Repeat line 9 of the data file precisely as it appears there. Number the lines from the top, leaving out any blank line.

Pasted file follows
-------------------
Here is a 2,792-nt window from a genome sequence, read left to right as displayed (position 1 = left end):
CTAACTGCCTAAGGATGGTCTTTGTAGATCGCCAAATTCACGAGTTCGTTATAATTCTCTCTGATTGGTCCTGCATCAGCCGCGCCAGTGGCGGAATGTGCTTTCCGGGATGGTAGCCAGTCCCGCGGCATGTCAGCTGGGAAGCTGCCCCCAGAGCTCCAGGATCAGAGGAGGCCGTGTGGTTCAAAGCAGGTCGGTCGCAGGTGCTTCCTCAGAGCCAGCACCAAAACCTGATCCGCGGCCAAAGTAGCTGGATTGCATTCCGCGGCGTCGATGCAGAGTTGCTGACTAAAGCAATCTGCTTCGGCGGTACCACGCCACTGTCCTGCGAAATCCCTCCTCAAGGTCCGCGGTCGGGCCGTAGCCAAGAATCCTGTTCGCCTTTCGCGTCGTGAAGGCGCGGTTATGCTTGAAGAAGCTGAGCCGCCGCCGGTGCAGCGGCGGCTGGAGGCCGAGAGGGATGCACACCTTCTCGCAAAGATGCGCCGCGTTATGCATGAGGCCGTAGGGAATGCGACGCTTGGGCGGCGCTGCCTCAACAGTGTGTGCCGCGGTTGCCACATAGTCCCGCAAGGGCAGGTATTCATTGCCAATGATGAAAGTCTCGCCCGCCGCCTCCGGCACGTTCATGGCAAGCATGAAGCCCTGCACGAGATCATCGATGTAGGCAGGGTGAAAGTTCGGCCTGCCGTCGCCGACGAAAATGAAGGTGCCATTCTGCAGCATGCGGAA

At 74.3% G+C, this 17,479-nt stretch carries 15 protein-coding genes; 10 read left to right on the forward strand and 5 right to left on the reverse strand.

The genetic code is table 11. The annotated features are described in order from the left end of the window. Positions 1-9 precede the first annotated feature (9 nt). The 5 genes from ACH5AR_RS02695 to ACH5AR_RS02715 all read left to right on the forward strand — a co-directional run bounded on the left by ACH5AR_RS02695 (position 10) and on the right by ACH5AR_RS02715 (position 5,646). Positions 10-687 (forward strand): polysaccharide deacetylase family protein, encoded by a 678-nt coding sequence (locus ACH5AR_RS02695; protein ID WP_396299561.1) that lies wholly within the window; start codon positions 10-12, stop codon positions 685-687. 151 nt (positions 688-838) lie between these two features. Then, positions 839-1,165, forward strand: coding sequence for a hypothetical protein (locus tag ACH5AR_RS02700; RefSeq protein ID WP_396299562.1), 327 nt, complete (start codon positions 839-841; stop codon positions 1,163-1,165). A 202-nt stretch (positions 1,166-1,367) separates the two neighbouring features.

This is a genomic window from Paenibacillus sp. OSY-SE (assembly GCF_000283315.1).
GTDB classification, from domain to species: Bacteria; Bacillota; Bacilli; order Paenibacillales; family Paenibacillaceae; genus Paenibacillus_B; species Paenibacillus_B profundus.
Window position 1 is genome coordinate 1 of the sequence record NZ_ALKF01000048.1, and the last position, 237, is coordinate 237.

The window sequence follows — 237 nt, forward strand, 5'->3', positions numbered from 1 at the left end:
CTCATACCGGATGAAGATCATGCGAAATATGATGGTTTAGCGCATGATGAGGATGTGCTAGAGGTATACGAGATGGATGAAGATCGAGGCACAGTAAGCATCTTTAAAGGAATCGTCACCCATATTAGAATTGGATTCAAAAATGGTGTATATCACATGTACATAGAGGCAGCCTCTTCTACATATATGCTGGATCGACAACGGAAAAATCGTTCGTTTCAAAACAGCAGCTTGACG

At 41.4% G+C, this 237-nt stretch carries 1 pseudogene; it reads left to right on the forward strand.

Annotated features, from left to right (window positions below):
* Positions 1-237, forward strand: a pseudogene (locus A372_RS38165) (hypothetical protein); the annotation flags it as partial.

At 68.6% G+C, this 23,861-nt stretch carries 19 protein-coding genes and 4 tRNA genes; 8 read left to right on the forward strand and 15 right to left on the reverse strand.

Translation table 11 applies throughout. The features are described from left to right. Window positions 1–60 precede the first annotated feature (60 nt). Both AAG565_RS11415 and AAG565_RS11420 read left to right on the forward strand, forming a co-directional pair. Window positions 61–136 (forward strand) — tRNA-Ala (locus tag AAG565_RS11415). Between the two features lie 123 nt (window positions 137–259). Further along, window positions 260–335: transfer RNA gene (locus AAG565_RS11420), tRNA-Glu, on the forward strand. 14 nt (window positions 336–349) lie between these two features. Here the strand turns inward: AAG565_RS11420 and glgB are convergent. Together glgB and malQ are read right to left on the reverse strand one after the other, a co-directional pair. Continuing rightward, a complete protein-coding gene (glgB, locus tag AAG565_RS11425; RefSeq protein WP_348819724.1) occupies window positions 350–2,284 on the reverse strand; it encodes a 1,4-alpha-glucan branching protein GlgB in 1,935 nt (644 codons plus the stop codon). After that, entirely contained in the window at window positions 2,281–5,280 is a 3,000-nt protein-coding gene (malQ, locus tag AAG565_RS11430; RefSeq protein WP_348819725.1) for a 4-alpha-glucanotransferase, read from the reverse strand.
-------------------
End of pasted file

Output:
CTCATACCGGATGAAGATCATGCGAAATATGATGGTTTAGCGCATGATGAGGATGTGCTAGAGGTATACGAGATGGATGAAGATCGAGGCACAGTAAGCATCTTTAAAGGAATCGTCACCCATATTAGAATTGGATTCAAAAATGGTGTATATCACATGTACATAGAGGCAGCCTCTTCTACATATATGCTGGATCGACAACGGAAAAATCGTTCGTTTCAAAACAGCAGCTTGACG